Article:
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Switzerland's Nemo wins Eurovision Song Contest

By Camille BAS-WOHLERT / AFP Published May 12, 2024 9:37 am

Switzerland's Nemo won the Eurovision Song Contest on Saturday, becoming the first artist identifying as non-binary to claim victory, in a competition marked by controversy over Israel's participation during the war in Gaza.

Twenty-four-year-old Nemo's "The Code" won the highest score from nations' juries, and enough of the popular votes to get 591 points, edging out Croatia in the final, held in Sweden's Malmo.

"I hope this contest can live up to its promise and continue to stand for peace and dignity for every person in this world," a teary-eyed Nemo said while receiving the trophy.

Nemo's journey towards realizing their non-binary gender identity served as inspiration for the highly personal winning entry.

"'The Code' is about the journey I started with the realization that I am neither a man nor a woman," Nemo said.

Croatia's Baby Lasagna finished in second place with 547 points.

Nemo, along with Croatia and Israel, was a bookmaker favorite to win the competition, watched around the world by millions of lovers of pop music—and kitschy shows.

Twenty-five nations competed Saturday but much of the focus has centred on the controversy of Israel being able to take part.

When Israel's contestant Eden Golan went on stage to perform her "Hurricane", both cheers and boos could be heard from the audience in the Malmo Arena.

Boos could also be heard while Israel delivered its points to other acts and any time a country gave "Hurricane" high scores.

In the end, Golan finished in fifth place with 375 points.


Police pushed back protesters outside the arena where more than a hundred demonstrators waved flags and chanted "Free Palestine".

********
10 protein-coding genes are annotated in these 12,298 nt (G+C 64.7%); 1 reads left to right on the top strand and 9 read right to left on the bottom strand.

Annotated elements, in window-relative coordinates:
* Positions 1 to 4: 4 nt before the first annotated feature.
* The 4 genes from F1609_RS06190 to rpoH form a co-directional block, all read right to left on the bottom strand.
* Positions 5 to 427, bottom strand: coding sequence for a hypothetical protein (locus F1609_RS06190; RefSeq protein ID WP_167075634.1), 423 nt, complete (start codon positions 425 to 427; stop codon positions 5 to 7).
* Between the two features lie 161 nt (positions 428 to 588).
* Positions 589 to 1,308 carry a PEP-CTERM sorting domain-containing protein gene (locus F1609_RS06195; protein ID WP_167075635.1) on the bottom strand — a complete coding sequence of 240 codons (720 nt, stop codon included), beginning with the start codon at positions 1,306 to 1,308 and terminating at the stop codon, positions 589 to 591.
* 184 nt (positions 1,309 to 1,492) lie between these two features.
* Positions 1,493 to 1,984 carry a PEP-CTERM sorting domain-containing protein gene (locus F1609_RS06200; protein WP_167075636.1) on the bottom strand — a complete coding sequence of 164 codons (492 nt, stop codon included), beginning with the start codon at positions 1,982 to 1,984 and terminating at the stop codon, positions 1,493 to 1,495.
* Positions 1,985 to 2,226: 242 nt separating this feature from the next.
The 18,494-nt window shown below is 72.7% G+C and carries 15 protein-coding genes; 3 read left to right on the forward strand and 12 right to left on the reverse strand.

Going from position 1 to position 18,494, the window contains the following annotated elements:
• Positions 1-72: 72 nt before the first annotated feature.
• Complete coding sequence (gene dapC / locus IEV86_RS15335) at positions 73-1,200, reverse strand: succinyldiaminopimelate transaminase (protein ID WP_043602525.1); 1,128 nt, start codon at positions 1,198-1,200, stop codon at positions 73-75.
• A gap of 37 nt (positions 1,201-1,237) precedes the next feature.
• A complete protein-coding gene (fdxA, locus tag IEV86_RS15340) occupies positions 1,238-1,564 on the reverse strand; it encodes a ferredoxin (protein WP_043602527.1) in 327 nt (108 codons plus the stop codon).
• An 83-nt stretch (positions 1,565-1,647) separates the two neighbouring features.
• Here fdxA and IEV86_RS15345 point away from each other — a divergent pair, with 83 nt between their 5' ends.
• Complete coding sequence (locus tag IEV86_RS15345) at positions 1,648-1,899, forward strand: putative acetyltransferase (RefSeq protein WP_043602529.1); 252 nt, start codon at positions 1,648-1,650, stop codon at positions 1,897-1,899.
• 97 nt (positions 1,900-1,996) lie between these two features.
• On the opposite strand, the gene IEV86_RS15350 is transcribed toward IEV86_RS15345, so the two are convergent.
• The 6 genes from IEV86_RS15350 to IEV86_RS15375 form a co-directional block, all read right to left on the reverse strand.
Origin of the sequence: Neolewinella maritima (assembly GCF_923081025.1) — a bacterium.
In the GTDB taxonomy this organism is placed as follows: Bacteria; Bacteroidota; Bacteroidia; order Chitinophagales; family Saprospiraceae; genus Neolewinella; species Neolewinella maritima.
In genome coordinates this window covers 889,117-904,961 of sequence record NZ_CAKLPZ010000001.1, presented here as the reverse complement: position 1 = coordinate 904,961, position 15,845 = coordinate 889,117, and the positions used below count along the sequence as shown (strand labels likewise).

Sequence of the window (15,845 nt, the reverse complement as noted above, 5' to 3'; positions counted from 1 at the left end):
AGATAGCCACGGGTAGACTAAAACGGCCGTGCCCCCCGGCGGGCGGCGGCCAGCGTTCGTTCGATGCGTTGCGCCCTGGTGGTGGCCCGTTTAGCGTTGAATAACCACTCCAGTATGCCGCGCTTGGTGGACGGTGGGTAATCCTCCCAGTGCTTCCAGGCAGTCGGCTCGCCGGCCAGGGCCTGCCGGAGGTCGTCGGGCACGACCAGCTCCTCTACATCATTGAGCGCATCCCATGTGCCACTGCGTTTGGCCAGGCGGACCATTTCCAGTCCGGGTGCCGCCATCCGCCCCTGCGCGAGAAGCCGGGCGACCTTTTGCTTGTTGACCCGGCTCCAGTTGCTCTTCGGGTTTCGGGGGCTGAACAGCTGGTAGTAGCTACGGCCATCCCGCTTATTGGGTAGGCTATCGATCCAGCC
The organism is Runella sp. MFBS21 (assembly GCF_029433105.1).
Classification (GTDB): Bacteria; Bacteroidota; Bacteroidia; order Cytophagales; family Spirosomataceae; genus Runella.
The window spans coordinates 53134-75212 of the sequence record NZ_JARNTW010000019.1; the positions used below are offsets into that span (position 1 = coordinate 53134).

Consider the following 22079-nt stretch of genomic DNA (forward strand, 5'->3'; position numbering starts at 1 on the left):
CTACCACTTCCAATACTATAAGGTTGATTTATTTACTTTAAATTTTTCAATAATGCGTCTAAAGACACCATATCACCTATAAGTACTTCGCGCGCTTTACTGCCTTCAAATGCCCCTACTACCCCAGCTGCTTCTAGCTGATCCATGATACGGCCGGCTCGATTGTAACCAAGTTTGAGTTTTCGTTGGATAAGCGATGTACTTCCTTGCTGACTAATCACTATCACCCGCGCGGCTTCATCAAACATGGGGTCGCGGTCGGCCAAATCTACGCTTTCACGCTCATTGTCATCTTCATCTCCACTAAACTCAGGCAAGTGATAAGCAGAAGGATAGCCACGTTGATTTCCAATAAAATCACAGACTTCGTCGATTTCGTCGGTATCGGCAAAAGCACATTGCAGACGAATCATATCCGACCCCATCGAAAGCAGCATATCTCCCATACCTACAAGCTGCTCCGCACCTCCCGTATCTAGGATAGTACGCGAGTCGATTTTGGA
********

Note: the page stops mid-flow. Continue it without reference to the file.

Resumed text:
Diverse Malmo is home to the country's largest community of Palestinian origin and according to police at least 5,000 people gathered to protest in the city in the afternoon.

The European Broadcasting Union, which oversees the event, confirmed in March that Golan would take part, despite calls for her exclusion from thousands of musicians around the world.

The same month, contestants from nine countries, including Nemo, called for a lasting ceasefire.

Israel has been taking part in Eurovision since 1973, most recently winning it for the fourth time in 2018.

Golan's song is an adaptation of an earlier version named "October Rain", which she modified after organizers deemed it too political because of its apparent allusions to the Hamas attack.

In Tel Aviv, Eurovision fans gathered to watch the show on big screens, and at the packed Layla bar in Tel Aviv, they told AFP they hoped voters would show Israel some love.

An Israeli victory would have meant that "maybe we are not hated so much, and that the music really won", said Tal Bendersky, draped in an Israeli flag, before the results were announced.

The 23-year-old from southern Israel told AFP he had come to Layla, which prides itself as being the best gay bar in Tel Aviv, "to celebrate with all the people that love the Israeli people".

The Gaza war started with Hamas's unprecedented October 7 attack on Israel that resulted in the deaths of more than 1,170 people, mostly civilians, according to an AFP tally of Israeli official figures.

Militants also seized hostages, of whom Israel estimates 128 remain in Gaza, including 36 who the military says are dead. Hamas said Saturday that an Israeli-British hostage had died from wounds sustained from Israeli air strikes.

Israel's retaliatory offensive has killed at least 34,971 people in Gaza, mostly women and children, according to the Hamas-run territory's health ministry.

Although police have said no direct threats have been made at the competition, they boosted their numbers with reinforcements from Norway and Denmark.

To gain access to the Malmo Arena, the around 9,000 spectators had to pass through a reinforced security system designed in particular to discourage protesters.

The contest itself was rattled earlier Saturday by the disqualification of Dutch contestant Joost Klein.

Dutch broadcaster AVROTROS said the incident had involved Klein being filmed directly after coming off stage "against clearly made agreements". (AFP)